What Is Maryland’s State Tree? How Was It Decided?
Some of you might know that states have their own flags, mottos, and flowers. All these things have special cultural and historical significance to each state. However, did you know that all 50 states also have a state tree? Like flags and flowers, state trees have symbolism and historical importance for each state.
For Maryland, the state tree is the white oak. If you are curious to learn why Maryland has the white oak for its state tree, read on!
What Is a White Oak?
White oaks (Quercus alba) are, indeed, an impressive tree. Reaching heights between 50–80 feet, they are usually identified as having broad limb width (equal to their height), creating a rounded appearance. In the summer, the white oak’s leaves are a dark green, changing to vibrant orange and red in the autumn. This oak tree also produces large acorn crops, which are an important food source for smaller mammals.
White oaks have tap roots, making them harder to transplant. However, the tap roots allow the white oak to get moisture found deeper underground. While this does not make them completely drought-resistant, their tap roots make them a hardy specimen. White oaks can live for up to 500 to 600 years.
The History of Maryland’s State Tree
White oaks are common around Maryland’s landscape. But why was a white oak chosen as the state tree? There is a good reason! In Talbot County, on the Eastern Shore, stood one of the largest white oaks in Maryland’s history. In fact, it was the largest living white oak in the nation’s history. It was estimated to be over 500 years old. Standing at 96 feet tall and with a limb spread of 119 feet, it was definitely a sight to behold.
The tree had many ‘owners’ over the centuries. The tree was growing on a piece of land called Wilton and owned by Thomas Williams in 1665. In 1705, Wilton was purchased by Richard Bennett and remained in the Bennett family until the end of the century. In 1797, Wilton land was divided into small lots. The tree was on a lot purchased by Syndenham T. Russum in the mid 1800s. By then, the tree was over 300 years old and starting to show its prowess. By the 1900s, the tree was given its name: Wye Oak.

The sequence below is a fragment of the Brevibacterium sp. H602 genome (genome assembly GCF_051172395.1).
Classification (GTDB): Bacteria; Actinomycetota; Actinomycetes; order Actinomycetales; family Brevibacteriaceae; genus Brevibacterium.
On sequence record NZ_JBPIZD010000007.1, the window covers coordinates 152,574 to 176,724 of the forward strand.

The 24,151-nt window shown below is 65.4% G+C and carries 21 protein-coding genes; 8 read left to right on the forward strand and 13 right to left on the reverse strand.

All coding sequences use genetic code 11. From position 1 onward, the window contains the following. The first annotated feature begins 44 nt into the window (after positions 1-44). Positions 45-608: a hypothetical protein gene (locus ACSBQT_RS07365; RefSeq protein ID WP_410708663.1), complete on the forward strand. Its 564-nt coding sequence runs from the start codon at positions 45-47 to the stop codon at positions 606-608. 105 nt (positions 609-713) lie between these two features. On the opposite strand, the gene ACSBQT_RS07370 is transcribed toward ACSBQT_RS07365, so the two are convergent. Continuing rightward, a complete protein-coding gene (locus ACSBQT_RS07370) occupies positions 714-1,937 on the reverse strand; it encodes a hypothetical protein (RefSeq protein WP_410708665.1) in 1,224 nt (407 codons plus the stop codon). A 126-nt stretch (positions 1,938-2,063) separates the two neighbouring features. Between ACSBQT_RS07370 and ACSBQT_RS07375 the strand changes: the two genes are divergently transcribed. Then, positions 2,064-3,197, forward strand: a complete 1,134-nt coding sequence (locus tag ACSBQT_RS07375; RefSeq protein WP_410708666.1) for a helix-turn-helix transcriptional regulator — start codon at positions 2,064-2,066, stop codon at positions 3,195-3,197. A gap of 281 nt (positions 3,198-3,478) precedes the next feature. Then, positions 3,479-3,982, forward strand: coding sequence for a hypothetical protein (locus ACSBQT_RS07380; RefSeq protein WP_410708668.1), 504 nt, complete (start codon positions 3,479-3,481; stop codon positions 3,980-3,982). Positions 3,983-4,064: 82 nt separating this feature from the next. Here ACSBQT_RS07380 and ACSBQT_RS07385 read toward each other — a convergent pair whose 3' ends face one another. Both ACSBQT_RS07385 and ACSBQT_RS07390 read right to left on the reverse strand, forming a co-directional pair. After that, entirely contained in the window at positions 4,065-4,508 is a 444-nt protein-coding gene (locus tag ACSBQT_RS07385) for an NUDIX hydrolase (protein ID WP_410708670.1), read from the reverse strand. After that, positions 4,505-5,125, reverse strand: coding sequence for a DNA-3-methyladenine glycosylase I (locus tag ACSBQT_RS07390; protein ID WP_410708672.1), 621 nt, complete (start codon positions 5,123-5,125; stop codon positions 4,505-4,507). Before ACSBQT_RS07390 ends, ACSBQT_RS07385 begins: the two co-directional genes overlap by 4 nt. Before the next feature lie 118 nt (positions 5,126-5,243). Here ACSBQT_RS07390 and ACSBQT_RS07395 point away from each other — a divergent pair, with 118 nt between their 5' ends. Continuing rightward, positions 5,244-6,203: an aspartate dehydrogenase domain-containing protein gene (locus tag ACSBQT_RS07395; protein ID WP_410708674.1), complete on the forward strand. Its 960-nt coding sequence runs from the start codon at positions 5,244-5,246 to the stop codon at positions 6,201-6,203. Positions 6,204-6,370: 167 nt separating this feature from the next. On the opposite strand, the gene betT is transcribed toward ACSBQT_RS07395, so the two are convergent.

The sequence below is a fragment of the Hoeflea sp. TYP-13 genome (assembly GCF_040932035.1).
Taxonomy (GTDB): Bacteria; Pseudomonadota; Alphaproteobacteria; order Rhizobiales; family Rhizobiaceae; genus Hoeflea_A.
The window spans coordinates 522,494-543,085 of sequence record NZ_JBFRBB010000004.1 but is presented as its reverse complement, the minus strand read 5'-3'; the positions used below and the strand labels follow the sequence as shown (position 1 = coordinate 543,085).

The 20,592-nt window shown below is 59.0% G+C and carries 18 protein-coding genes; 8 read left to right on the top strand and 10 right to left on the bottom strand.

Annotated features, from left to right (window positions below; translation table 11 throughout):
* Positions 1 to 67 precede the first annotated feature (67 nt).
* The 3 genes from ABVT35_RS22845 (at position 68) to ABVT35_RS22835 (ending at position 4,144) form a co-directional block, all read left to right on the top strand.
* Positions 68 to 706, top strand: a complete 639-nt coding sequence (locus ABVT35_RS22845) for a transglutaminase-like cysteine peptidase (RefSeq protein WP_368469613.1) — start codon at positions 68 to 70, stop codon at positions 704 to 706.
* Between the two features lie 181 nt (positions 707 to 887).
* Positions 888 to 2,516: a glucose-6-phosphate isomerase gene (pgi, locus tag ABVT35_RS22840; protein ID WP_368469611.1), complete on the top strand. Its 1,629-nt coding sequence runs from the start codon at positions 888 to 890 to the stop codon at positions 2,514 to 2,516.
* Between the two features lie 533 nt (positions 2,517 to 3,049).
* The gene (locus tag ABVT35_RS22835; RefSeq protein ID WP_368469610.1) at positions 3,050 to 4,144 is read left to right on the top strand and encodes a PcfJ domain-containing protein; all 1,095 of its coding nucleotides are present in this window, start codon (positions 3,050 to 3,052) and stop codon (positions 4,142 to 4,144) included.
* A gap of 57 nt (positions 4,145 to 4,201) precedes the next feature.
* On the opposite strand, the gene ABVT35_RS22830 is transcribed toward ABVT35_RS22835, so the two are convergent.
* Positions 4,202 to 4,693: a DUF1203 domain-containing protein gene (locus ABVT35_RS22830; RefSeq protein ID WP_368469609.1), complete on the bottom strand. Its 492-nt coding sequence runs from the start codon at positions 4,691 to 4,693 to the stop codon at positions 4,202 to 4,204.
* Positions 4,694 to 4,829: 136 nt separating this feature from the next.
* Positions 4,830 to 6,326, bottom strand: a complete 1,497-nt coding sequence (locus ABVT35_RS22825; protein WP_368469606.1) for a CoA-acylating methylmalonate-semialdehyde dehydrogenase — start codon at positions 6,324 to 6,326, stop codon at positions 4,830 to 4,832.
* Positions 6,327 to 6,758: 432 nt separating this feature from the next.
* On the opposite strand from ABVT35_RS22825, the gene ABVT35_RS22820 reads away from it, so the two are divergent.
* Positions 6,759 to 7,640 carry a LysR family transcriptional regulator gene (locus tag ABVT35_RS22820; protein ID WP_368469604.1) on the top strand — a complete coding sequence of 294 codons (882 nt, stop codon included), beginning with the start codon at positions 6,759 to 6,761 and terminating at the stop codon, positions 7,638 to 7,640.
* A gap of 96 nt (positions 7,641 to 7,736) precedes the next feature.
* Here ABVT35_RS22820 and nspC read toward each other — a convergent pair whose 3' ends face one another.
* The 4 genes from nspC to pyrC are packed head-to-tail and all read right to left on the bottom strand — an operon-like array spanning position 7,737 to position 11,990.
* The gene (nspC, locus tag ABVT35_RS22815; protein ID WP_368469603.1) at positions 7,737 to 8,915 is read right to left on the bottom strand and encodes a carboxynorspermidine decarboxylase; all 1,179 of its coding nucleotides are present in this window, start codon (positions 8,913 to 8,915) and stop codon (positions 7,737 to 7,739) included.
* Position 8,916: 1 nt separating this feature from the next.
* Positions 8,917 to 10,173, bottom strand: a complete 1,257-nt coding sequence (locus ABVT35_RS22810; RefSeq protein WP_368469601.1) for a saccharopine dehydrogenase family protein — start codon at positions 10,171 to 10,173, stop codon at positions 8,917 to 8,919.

In 1909, Maryland’s first state foresters came to measure the tree, as it had become quite famous by this time. Surprisingly, one of the foresters was named Fred Besley, who was a descendant of Wye Oak’s second owner, Richard Bennett. Wye Oak was nationally recognized for its impressive size, thus officially becoming Maryland’s state tree in 1941.
What Happened to Wye Oak?
Sadly, Wye Oak is no longer standing. On June 6, 2002, its massive trunk (reaching over 31 feet in circumference) collapsed during a thunderstorm. Many people thought Wye Oak would survive for another 100 years or so. It had already lost a few limbs due to severe weather but remained standing. Unfortunately, the thunderstorm in 2002 was too much for the old giant. After the tree fell, people were able to see how much it weighed: over 61,000 pounds.
Even though Wye Oak is no longer standing, its legacy lives on. Since white oaks produce plenty of acorns and Wye Oak was no different. Thousands of Wye Oak’s acorns were planted across the state and the nation to represent the power of nature.
Featured Image Credit: Malachi Jacobs, Shutterstock